That statement starts the process of the first phase of death. And then he says, “Now you can’t go and eat of the tree of life that’s in the Garden. I’m going to curse the fabric with which you were made, so every cell in your body, there’s this new thing, entropy, second law of thermodynamics, all the messing up of the fabric of who you are, you are going to begin to decay to the place where biologically you will cease to exist as a human being encapsulated and enmeshed in a biological unit. You will die and I’m not going to let you eat of the tree of life. Therefore, we’re going to bar that from you and you will biologically die.” Death number 1, Death Category 1, Phase 1: relational death. Phase 2: biological death. “Eve will mourn your passing and you’ll be separated from her now, and you’ll be separated from all that I’ve created here.” Separation of relationship with God, separation from everything else, that’s relational death, biological death, death number 1. That happened in Genesis Chapter 3.


Genesis Chapter 4 through Revelation 19. You thought it could take a long time to get through this outline. That’s a big chunk of the Bible right there. Genesis 4 through Revelation Chapter 19. You have two things taking place. One is a record of all that we experience now, and that is life with sin and death. We have life with sin and death. People continue to sin and people continue to die. The sentence of death relationally, the sentence of death biologically. We’ve all been to funerals, we’ve all had people we love die, and we continue in that continuum.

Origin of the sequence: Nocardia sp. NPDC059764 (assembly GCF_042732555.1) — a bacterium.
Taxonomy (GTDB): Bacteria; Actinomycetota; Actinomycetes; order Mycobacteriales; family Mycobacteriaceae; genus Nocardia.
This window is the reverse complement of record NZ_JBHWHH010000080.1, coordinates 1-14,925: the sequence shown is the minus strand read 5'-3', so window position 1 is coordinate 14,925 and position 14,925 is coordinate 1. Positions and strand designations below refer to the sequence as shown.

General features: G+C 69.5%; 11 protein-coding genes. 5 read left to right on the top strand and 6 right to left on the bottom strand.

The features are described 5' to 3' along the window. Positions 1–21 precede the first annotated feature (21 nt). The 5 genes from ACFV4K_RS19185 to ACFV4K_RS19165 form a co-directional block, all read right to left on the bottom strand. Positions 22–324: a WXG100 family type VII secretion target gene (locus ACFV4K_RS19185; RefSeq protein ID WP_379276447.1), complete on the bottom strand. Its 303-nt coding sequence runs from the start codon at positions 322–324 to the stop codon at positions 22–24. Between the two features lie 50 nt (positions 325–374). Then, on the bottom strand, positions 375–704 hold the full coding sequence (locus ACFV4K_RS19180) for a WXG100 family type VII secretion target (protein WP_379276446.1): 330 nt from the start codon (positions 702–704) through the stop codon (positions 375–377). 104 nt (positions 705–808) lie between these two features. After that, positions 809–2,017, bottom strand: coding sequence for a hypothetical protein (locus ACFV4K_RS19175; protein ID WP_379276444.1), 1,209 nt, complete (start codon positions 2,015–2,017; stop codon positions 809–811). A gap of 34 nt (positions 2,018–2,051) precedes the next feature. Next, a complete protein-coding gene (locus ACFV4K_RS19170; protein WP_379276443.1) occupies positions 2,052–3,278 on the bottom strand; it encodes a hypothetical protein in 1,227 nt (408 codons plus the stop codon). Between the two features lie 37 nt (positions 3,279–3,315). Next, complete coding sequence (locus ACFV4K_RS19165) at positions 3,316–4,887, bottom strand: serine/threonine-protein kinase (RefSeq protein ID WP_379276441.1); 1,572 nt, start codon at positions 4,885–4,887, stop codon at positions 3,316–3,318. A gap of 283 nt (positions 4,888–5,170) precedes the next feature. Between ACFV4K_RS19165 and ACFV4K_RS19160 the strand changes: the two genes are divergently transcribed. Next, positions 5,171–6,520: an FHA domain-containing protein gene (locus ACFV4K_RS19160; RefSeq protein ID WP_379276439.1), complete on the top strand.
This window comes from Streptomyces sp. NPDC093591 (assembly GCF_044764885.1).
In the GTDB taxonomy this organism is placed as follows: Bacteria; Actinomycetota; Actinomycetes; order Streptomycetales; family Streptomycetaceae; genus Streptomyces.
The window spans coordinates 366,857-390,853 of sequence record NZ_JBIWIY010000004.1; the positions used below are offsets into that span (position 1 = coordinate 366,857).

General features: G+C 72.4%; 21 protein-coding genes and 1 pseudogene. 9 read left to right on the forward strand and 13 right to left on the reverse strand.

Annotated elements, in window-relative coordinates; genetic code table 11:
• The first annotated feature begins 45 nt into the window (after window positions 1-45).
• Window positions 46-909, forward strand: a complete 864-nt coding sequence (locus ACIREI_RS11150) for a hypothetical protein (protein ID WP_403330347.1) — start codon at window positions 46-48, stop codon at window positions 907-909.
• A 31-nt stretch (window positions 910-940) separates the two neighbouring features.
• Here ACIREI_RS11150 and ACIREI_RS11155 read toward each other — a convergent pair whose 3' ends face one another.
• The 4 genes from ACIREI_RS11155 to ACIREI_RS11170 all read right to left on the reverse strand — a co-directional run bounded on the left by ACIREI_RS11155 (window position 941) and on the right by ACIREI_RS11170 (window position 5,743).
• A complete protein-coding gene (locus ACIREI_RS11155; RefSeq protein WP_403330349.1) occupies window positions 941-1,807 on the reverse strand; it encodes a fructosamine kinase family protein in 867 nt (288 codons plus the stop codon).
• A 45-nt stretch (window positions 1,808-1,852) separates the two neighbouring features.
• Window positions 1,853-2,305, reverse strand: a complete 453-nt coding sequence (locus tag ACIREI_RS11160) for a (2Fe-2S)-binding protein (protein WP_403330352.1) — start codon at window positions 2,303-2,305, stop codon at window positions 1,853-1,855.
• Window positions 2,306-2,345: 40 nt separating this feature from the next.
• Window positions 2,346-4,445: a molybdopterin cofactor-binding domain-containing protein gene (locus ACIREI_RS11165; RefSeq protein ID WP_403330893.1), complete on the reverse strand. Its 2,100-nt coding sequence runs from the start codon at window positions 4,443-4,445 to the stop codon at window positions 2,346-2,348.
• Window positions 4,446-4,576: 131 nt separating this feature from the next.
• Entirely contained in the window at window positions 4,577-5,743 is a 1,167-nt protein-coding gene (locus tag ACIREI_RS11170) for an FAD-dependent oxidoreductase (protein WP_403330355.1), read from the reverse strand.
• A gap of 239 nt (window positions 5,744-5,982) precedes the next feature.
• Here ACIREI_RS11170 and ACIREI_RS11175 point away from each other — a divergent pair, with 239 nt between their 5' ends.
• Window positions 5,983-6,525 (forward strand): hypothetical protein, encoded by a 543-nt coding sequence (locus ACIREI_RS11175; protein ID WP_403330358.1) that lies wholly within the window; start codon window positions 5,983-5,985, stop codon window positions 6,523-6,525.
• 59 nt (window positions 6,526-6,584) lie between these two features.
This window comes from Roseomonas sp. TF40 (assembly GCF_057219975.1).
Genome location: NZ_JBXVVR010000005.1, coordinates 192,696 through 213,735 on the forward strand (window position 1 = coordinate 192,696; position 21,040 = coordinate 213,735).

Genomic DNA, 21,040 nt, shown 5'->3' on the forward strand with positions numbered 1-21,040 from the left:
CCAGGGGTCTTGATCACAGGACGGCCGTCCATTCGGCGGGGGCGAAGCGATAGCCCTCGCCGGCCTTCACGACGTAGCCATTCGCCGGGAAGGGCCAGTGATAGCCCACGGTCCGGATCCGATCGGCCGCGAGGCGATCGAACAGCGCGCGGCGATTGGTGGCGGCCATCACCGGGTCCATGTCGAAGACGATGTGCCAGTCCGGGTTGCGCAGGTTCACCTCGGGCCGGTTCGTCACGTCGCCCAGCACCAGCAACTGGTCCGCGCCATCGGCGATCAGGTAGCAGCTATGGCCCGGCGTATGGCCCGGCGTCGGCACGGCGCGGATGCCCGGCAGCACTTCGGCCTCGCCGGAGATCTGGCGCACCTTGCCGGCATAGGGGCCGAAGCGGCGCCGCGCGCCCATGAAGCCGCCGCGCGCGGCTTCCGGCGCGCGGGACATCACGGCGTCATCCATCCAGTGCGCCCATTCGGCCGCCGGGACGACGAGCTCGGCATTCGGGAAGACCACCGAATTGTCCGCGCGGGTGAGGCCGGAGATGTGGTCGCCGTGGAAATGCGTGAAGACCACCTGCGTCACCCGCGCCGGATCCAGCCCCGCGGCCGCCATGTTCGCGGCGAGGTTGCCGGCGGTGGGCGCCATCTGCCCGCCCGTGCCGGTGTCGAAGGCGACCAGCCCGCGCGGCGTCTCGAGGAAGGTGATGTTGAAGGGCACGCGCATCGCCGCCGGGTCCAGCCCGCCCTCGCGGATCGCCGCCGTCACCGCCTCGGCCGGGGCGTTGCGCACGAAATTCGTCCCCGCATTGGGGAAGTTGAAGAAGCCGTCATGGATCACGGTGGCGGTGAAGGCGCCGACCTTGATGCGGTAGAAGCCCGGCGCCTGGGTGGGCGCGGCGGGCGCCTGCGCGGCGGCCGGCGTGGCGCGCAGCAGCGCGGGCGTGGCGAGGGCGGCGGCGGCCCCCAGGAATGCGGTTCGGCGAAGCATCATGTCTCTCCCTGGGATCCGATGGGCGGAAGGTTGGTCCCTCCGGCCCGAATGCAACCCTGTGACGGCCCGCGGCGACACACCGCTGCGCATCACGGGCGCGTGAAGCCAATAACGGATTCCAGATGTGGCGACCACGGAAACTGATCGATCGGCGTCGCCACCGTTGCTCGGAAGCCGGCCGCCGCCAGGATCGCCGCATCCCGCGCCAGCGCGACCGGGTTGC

But the good news is it ends in Revelation Chapter 20, 21 and 22, God says, “Here’s what I’m going to do. There shall no longer be any death, no longer. It’s done.” As I said, the summary from First Corinthians 15, when Christ gets the keys, he then says, “I’m going to turn the key of this enslaving, terrorizing, fearful lock and I will at the end defeat the final enemy, and the final enemy is death. There will no longer be any death, no mourning, no crying, no pain, no suffering.” All of it’s gone.


And then we start something that’s a lot longer than everything between Genesis 4 and Revelation 19, you have eternity, it’s called the eternal state, where there is no death. Now you put that all together on a theological spectrum, you have God creating creatures, giving them life and they are in that sense immortal. Not like God, it’s not that they didn’t have a beginning. No, they have a beginning but they are meant to live forever. But then sin and then they die. And we have all of this experience between Genesis 4 and Revelation 19. But then one day, which we still look to the future, there will be no death. And then guess what happens. We’re back to immortality and life with no death. Therefore, I just want you to look at this. Between these two bookends, Genesis 4 and Revelation 19, what you have is the exception, not the rule.


Now if I get up at a funeral and say that, which sometimes I try to say without going too deeply in a homily at a funeral, I’m trying to make very clear to you, not only do I think death is horrible, it stinks, it’s awful, it’s rotten, it’s an enemy, I’m never going to stand up and say, “Hey, get used to it, it’s fine. It’s a part of life.” I do try to say from time to time, “Can you remember that this is the exception, not the rule?” It is the exception. Death is the exception. I can’t normalize the abnormal. It is abnormal, it grates against everything in my ontology, in who I am as a human being. And guess what? Theologically, it’s an aberrant thing that only reins for a time and then it’s gone.